- Just the three capital letters in YouthBuild USA publications. The AlumniXChange planners may spell it differently in their marketing materials.
- A person, usually a male, who has graduated from a particular school, college, university, or program.
- at-risk youth — out-of-school youth
- Avoid using the terms “at-risk youth” or “out-of-school youth.” Instead, use phrases such as “opportunity youth.”
- the “B” policy
- In YouthBuild USA publications, it's always “YouthBuild,” not “Youthbuild”—except when we are referring specifically to Title D: “Hope for Youth—Youthbuild.” In HUD publications only, we use “Youthbuild,” with the following exceptions: YouthBuild USA and local programs that have “YouthBuild” as part of their proper names, such as YouthBuild Boston and YouthBuild Philadelphia.
- college-bound (adj)
- court-involved youth
- Use this term instead of “adjudicated youth” or “ex-offender,” especially when referring to youth involved in the YouthBuild USA SMART program. (Use “youthful offender” when referring to youth involved in the YouthBuild Youth Offender Project.)
- diploma-granting (adj)
- Directors Association
- No apostrophe.
- Directors Council
- No apostrophe.
- drop out (v)
- Don't drop out of school.
- dropout (n)
- He was a high school dropout.
- see “youthful offender”
- GED (n)
- Do not use periods. He's studying for his GED.
- Head Start (proper n)
- Funding for the Head Start program was delayed.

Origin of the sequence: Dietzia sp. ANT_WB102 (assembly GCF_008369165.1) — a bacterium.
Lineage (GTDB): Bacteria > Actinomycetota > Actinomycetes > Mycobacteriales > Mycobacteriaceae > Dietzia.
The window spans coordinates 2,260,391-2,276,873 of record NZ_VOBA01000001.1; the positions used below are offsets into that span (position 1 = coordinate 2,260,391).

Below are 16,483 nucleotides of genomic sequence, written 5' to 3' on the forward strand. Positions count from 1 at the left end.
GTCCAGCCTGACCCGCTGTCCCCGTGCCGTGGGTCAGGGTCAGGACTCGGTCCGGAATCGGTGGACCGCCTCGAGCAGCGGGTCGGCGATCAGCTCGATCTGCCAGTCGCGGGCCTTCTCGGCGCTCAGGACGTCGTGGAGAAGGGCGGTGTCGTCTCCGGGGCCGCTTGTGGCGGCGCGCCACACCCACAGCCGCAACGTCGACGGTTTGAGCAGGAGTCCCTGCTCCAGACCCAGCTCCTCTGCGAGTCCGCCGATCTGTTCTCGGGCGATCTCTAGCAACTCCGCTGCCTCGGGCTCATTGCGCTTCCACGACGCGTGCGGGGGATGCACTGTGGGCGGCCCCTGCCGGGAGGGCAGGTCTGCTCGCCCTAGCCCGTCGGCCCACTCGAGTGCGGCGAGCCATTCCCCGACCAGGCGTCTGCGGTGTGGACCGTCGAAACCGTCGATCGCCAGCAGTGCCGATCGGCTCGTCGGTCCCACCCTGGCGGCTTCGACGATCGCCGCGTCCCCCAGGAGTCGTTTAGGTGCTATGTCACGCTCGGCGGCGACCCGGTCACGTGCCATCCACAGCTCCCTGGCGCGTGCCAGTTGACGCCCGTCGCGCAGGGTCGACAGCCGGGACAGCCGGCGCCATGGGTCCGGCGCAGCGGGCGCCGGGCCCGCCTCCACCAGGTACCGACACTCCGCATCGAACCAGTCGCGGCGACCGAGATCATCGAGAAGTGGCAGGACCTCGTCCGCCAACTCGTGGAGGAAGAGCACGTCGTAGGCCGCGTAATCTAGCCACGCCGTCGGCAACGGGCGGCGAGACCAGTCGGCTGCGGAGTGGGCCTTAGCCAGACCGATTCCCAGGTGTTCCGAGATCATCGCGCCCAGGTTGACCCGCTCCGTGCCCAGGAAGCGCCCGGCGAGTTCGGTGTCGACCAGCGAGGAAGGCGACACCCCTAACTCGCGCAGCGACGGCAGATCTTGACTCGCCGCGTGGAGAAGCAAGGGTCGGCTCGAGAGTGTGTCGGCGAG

- high school (adj.)
- He was a high school dropout. (no hyphen)
- mental toughness (n)
- The phrase is only capitalized when used as the name of a YouthBuild program’s orientation program.
YouthBuild graduates have also proven themselves to be valuable role models and teachers during the Mental Toughness orientation.
Many believe that mental toughness builds the foundations for long-term success.
- proper names
- “YouthBuild” is the movement as a whole or the program design in general.
YouthBuild is a program for young people who have not completed high school.
When referring to a local program or the national organization, be specific.
YouthBuild Gary, YouthBuild USA.
“YouthBuild USA” is always spelled out, never abbreviated. Always include the “USA” when referring to the national nonprofit organization.
“YouthBuild USA Affiliated Network”: “Affiliates” or “Members” of the YouthBuild USA Affiliated Network? Either word can be used to refer to YouthBuild programs that belong to the network.
- Young Leaders Council
- No apostrophe.
- youth policy committee
- The youth governing body at local YouthBuild programs. Not capitalized.
- The movement as a whole or the program design in general. YouthBuild is a program for young people who have not completed high school. When referring to a local program or the national organization, be specific: YouthBuild Gary, YouthBuild USA.
- YouthBuild USA
- Always spelled out, never abbreviated. Always include the “USA” when referring to the national nonprofit organization.
- YouthBuild USA Affiliated Network: “Affiliates” or “Members” of the YouthBuild USA Affiliated Network
- Either word can be used to refer to YouthBuild programs that belong to the network.